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The Power Of Being

We All Have The Power Experience The Beauty Within

   Dec 17

Re-framing Our Understanding of Time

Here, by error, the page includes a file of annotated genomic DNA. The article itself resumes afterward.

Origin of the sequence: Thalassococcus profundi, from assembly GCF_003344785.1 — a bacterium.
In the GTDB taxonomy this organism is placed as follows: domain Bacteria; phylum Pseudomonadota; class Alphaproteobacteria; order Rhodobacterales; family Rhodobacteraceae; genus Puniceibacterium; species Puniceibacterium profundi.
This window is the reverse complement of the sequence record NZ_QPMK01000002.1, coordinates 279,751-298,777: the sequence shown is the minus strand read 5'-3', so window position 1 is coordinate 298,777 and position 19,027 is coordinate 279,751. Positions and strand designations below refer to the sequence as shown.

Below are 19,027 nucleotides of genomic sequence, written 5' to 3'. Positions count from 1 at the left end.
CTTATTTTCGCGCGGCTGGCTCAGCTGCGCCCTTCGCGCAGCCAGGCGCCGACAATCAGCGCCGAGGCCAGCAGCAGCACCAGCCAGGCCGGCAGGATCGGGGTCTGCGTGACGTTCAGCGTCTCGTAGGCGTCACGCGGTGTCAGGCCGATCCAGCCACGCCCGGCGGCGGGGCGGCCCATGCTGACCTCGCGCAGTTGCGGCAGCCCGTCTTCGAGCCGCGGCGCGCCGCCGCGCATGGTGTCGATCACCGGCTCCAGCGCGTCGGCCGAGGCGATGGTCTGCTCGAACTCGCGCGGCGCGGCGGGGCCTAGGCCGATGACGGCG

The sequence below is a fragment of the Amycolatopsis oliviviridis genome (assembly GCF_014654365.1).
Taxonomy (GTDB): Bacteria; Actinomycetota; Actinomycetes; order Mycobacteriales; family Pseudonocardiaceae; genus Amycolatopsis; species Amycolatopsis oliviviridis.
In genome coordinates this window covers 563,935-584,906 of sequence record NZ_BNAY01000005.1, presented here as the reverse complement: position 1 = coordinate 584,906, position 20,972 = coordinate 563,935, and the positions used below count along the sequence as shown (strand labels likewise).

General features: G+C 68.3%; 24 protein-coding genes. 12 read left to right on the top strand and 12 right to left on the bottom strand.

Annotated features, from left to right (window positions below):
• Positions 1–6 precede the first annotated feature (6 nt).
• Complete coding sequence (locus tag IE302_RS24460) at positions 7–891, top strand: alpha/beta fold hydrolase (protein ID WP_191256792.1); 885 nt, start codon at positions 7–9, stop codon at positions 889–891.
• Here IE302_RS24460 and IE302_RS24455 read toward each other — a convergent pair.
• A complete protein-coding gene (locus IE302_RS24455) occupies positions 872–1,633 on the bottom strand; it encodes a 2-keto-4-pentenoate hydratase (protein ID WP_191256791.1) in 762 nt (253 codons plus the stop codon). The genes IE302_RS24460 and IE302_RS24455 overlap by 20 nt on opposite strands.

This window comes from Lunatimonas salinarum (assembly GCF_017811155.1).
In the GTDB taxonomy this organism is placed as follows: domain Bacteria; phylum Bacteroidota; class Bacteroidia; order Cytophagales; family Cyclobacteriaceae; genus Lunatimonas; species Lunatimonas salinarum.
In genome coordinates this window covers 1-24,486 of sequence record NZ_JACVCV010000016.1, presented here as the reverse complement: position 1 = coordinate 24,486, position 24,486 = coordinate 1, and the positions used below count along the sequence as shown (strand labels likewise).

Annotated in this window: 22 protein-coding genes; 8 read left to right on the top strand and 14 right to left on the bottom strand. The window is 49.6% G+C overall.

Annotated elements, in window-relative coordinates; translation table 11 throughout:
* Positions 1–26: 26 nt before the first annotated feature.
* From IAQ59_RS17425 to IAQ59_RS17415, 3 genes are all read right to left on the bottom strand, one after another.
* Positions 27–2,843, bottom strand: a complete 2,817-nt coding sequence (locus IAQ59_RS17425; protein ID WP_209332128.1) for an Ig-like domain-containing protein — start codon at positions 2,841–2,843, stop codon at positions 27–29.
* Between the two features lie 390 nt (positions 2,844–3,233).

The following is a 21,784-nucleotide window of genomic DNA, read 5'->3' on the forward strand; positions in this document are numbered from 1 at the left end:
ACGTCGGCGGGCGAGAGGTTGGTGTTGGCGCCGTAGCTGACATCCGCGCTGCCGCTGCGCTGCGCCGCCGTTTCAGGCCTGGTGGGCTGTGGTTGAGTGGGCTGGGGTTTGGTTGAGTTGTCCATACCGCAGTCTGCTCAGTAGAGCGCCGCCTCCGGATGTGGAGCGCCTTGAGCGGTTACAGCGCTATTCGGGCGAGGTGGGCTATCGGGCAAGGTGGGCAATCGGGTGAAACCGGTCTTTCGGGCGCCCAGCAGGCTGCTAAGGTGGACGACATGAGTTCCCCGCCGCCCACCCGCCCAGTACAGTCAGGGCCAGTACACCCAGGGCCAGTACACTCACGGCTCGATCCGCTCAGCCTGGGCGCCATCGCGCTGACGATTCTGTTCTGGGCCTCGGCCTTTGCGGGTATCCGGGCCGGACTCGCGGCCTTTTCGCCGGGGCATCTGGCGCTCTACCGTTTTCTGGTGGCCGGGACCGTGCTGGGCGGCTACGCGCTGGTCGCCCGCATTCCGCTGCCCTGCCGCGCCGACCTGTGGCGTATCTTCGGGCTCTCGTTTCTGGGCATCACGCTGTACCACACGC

The most straightforward conclusion is that both past and future are fixed. For this reason, physicists prefer to think of time as laid out in its entirety— a timescape, analogous to a landscape— with all past and future events located there together. It is a notion sometimes referred to as block time. Completely absent from this description of nature is anything that singles out a privileged, special moment as the present or any process that would systematically turn future events into present, then past, events. In short, the time of the physicist does not pass or flow. Scientific American Editors (2012-11-30). A Question of Time: The Ultimate Paradox   I have been fascinated with time for many years.    Time is really one of the great mysteries because it has so much depth of meaning.  There is physical time measured by the movement of the hands of a clock.  That outer expression of time allows us to keep our experiences in linear order, to measure the distance between this time, or experience and the next or past.  It lets us know when to expect our seasons and cycles.  . We are passengers traveling through this timescape in a vehicle that is our own energy field, containing our spiritual, emotional, mental, and physicals bodies.  This vehicle is transported through this timescape by the same unseen Driver that transports all vehicles on their paths here on this planet.  As we move through time distance grows between us and a painful loss, that distance, which gives us perspective, and healing. After all, we do not really observe the passage of time. What we actually observe is that later states of the world differ from earlier states that we still remember. The fact that we remember the past, rather than the future, is an observation not of the passage of time but of the asymmetry of time. Nothing other than a conscious observer registers the flow of time. A clock measures durations between events much as a measuring tape measures distances between places; it does not measure the “speed” with which one moment succeeds another. Therefore, it appears that the flow of time is subjective, not objective. Scientific American Editors (2012-11-30). A Question of Time: The Ultimate Paradox This is the same time that appears to move so slowly when we are children, and to increase in speed as we age.  Yet at any age, it seems to move so slowly when we are waiting for something we want to happen, and to move so quickly when we are facing a deadline, or are running late.  Time seems to exist relative to the context within which we view it. There is another way in which we perceive time.  This perception is much more indicative of place.  There is the experience of time as color.  I don’t mean yellow or green, but how a period of time contains its own color – tone, energy.  The Renaissance Period, the Industrial Age, the Age of Reason, The Age of Enlightenment, the information age, are examples of large periods of time containing a singular energy or color.  Then we have decades, the sixties, the seventies, the eighties, each decade evokes a general energy that covers the economy, the style, and overall emotional sentiment coloring that period of time. If we envision time as the true environment through which our paths lead us, those periods of time would be like countries that all vehicles must pass through.  Yet on a personal level our lives have periods that contain their own color, those would be the stations in which our individual vehicles stop, or linger.  The longer our vehicle lingers at a particular station, the more of that energy we absorb and carry with us to the next. To put this in physical terms, if you were going to a place where the language and customs were different than yours for a week, you would learn a few words, pick up a few customs and probably forget it all when you leave.  However, if you were to find yourself remaining in that place for a number of years, you would adopt the language and customs.  You would begin to think in the new language and take on the new customs as your own.  That experience would be absorbed and integrated into who you are and remain with you even after you left.  However, you would still be who you were before that journey began, only enriched by that additional layer of experience.  So, I am an American, if I went to live in Italy for 10 years I could live like an Italian, speak like an Italian, but I would still be an American. When we prepare for our journey in this life, we are not blank slates, we are perfect souls with a specific agenda based on the lessons that we want to learn, the growth that we want to achieve and the souls that we want or need in this life to meet these goals.  The soul plans where and when these situations and other souls will be met.  Most importantly, we plan where in the timescape our journey will begin.  That first stop is the most important because we will enter it with amnesia. We are not born when we enter this life, our bodies are born.  We are not created and molded by our parents, our bodies are created and our first experiences are provided by our parents.  The timescape known as ‘childhood’ gives us our first colors, it colors our world as we perceive it, and even more importantly, that time colors how we perceive ourselves.  But because we are whole, fully formed souls with amnesia, and not newly created beings, childhood does not define us. We come to this first stop fully defined.  Yet, we have no memory of our own definition.  So we absorb the color of that time as our own.  We see ourselves and the world through that color. As we continue on our journey, and travel the path of destiny to each new stop, some of that color chips off because it doesn’t stand up to the conditions at other stops along the way.  Each time of our lives that we pass through gives us some new color, or reinforces an earlier color.